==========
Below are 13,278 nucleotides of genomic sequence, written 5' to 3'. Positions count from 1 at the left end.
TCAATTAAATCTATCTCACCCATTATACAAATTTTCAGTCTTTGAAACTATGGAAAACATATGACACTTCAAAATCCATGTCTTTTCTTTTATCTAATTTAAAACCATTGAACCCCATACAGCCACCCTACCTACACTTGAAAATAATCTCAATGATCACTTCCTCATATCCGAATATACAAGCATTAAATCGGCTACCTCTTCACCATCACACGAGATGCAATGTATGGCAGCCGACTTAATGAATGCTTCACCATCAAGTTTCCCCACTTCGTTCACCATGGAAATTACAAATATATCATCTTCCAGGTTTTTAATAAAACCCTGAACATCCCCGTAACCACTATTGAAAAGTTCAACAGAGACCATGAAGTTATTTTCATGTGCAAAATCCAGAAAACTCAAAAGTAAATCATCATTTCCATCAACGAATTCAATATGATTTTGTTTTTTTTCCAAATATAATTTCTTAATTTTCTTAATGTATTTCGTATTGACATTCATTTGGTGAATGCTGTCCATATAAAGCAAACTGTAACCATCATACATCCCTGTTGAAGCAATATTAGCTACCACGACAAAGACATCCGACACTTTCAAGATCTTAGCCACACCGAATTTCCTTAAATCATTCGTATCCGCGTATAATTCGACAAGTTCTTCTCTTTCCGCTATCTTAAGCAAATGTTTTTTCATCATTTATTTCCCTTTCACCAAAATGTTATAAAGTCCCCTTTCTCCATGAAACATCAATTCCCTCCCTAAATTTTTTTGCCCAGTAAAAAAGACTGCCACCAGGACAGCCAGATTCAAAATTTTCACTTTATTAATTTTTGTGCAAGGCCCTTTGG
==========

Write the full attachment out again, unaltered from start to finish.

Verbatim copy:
Below are 13,278 nucleotides of genomic sequence, written 5' to 3'. Positions count from 1 at the left end.
TCAATTAAATCTATCTCACCCATTATACAAATTTTCAGTCTTTGAAACTATGGAAAACATATGACACTTCAAAATCCATGTCTTTTCTTTTATCTAATTTAAAACCATTGAACCCCATACAGCCACCCTACCTACACTTGAAAATAATCTCAATGATCACTTCCTCATATCCGAATATACAAGCATTAAATCGGCTACCTCTTCACCATCACACGAGATGCAATGTATGGCAGCCGACTTAATGAATGCTTCACCATCAAGTTTCCCCACTTCGTTCACCATGGAAATTACAAATATATCATCTTCCAGGTTTTTAATAAAACCCTGAACATCCCCGTAACCACTATTGAAAAGTTCAACAGAGACCATGAAGTTATTTTCATGTGCAAAATCCAGAAAACTCAAAAGTAAATCATCATTTCCATCAACGAATTCAATATGATTTTGTTTTTTTTCCAAATATAATTTCTTAATTTTCTTAATGTATTTCGTATTGACATTCATTTGGTGAATGCTGTCCATATAAAGCAAACTGTAACCATCATACATCCCTGTTGAAGCAATATTAGCTACCACGACAAAGACATCCGACACTTTCAAGATCTTAGCCACACCGAATTTCCTTAAATCATTCGTATCCGCGTATAATTCGACAAGTTCTTCTCTTTCCGCTATCTTAAGCAAATGTTTTTTCATCATTTATTTCCCTTTCACCAAAATGTTATAAAGTCCCCTTTCTCCATGAAACATCAATTCCCTCCCTAAATTTTTTTGCCCAGTAAAAAAGACTGCCACCAGGACAGCCAGATTCAAAATTTTCACTTTATTAATTTTTGTGCAAGGCCCTTTGG